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Promo, Cheddite, Claybuster & Top Gun Recipe

Discussion in 'Shooting Related Threads' started by docbombay, May 25, 2011.

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  1. docbombay

    docbombay Well known trouble maker

    Jan 2, 2011
    Southern Ohio
    First, I know about the paper base wad in the Top Guns. These will be a "one and done" load. I am curious if anyone has been loading a combination of Promo, Cheddite primers, Claybuster CB2100 and CB2118 in Federal Top Gun hulls?

    If so, what amount of Promo have you zeroed in on that gives good results?

    Thanks for any and all replies,

  2. kiv-c

    kiv-c Member

    Nov 30, 2009
    17.2 grains of Promo seems to load and shoot fine with that combo.

  3. Quack Shot

    Quack Shot Active Member

    Mar 14, 2006
    I use Promo in a similar load with those wads. I use the Federal 209A primers though. For 1 oz, I use 18.0 to 18.4 grains. That will go around 1200 fps. For 1 1/8 oz, I use 18.5 - 18.8 grains of Promo for around 1200 fps or a tad under. I don't know how the Cheddite Primer would affect the load. There are some caveats with these hulls. You need to be absolutely sure that the basewads never got wet. That means you need to inspect each hull inside with a good light to see if it has a swollen basewad. The hulls are also not much good for more than two loadings. I use the Federal primer for the first loading and then use an oversized primer like the Rio G600 for the second and then crush them. The reason for that is after a firing or two, there is usually some gas leakage around the primer. The larger primer for the LAST loading helps to seal it better, so there is less risk of gas leakage. Also the tube may pull loose from the base. I've seen it a few times and only with larger amounts of slower powders like Unique or Universal Clays. The tubes don't get stuck and it's a minor inconvenience to pull the tube from the chamber. Like I said, it was only two times out of well over 25 Thousand loaded and only using the slower powders.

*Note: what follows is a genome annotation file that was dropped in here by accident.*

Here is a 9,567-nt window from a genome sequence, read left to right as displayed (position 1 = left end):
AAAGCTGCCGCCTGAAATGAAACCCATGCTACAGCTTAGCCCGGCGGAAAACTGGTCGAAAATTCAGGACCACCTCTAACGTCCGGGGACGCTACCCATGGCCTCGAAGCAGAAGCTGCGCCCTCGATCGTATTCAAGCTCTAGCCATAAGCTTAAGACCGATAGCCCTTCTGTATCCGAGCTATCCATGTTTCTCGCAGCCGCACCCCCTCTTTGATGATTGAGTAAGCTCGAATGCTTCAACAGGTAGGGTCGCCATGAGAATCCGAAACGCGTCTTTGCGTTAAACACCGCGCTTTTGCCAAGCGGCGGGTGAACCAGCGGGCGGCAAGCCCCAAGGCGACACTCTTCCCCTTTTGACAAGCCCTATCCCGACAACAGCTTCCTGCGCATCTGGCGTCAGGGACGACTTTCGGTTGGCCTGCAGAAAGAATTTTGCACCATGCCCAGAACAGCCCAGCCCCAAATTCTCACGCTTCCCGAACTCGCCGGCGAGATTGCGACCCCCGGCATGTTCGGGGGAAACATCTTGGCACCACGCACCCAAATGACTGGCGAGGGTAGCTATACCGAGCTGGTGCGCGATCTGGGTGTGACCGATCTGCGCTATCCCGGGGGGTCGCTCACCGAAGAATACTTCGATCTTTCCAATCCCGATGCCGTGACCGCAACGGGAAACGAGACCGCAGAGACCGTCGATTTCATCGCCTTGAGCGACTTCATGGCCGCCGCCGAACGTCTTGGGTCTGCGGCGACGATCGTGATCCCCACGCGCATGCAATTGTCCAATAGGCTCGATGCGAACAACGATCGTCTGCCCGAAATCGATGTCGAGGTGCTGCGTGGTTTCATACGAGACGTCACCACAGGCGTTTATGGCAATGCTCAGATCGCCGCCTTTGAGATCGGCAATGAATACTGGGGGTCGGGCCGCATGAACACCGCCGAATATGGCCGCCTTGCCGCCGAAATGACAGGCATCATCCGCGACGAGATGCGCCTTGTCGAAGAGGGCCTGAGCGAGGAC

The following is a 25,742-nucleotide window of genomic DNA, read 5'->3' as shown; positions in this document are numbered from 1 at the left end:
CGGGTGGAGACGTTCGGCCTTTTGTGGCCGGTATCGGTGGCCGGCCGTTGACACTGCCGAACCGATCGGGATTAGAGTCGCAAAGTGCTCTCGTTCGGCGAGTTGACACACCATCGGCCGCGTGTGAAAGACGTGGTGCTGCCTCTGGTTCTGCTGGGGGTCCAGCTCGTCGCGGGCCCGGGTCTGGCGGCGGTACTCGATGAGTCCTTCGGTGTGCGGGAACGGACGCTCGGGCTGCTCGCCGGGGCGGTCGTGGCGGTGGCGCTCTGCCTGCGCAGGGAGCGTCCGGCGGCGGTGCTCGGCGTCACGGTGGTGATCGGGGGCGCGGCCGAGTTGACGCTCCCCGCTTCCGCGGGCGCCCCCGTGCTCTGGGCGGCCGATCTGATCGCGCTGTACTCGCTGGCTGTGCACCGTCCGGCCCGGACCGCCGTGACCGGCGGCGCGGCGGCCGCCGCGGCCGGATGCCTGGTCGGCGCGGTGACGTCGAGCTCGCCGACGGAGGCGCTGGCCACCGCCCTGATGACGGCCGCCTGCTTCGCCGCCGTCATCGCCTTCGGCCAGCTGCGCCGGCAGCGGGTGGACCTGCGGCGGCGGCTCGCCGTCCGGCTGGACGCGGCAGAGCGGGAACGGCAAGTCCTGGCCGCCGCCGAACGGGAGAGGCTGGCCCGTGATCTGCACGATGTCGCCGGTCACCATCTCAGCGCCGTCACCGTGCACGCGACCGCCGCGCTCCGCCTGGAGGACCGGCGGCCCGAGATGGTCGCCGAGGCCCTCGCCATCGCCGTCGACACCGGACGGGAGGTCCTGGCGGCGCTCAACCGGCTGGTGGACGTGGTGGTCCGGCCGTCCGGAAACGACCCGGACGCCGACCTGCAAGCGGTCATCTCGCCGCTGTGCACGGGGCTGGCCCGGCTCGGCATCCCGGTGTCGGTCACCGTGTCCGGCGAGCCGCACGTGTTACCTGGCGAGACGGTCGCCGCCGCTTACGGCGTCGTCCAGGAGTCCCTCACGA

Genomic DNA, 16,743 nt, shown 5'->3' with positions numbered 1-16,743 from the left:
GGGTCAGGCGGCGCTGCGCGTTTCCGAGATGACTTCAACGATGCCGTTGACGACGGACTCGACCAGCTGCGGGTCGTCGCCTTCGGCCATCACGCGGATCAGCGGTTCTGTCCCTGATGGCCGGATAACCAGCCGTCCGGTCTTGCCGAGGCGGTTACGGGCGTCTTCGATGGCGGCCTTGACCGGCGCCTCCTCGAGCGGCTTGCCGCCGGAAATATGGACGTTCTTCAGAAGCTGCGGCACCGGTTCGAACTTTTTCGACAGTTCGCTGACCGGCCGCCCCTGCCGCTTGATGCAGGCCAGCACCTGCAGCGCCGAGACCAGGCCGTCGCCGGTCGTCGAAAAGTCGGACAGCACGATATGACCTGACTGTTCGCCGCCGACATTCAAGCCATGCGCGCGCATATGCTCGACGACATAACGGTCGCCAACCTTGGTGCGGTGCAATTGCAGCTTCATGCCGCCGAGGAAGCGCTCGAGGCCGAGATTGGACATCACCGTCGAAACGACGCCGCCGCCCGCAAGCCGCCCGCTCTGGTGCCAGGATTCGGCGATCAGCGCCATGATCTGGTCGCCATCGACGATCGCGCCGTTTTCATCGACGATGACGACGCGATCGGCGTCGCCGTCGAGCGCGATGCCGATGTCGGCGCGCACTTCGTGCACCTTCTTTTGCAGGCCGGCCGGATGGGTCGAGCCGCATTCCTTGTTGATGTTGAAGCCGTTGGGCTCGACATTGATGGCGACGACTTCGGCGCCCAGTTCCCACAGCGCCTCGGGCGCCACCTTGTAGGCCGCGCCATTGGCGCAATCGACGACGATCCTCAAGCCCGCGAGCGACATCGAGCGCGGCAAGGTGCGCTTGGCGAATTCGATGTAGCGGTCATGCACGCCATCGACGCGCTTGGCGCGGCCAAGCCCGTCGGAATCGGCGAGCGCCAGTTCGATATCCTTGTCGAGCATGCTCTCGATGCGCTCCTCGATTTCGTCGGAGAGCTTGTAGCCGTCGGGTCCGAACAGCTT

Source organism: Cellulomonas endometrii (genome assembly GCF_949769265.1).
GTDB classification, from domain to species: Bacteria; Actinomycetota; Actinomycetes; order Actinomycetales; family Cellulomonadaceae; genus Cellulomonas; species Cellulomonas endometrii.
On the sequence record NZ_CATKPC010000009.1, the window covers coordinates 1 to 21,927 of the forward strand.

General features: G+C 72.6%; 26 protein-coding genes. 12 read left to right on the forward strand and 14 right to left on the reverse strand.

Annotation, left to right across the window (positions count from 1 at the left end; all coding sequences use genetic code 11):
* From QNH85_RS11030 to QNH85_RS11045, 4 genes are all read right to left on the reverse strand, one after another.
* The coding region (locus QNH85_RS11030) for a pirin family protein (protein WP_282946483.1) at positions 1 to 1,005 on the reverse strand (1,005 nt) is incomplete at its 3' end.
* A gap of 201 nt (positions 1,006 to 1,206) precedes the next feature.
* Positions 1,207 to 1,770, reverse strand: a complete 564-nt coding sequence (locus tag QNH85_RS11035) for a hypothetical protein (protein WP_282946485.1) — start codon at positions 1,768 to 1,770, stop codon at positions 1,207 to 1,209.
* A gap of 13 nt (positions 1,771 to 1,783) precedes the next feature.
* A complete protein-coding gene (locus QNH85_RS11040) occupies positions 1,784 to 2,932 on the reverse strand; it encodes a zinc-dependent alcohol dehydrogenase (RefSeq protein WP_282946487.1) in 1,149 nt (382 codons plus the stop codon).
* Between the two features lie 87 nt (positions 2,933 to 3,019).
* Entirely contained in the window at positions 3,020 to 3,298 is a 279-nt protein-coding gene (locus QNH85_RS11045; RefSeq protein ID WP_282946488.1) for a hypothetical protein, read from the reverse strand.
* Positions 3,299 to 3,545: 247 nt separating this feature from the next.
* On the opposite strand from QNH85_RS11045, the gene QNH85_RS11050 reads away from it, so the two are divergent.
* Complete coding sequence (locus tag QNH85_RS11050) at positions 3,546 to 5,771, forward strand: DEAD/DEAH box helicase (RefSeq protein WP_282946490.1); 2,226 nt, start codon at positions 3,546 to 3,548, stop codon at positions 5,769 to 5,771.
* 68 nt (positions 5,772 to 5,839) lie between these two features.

These loads will function every standard auto that I have tried them in.

    The data I used was from an older Alliant manual. It listed much higher vellocity loads using Red Dot and the pressures were well within reason. Loading a few grains under the top listed loads should give a little headroom for error.

    Generally, Alliant has previously stated that you could use data for the Gold Medal hulls, provided the pressures were within reason. I don't select loads much over 10,000 PSI for normal use anyway and there are a LOT to choose from.
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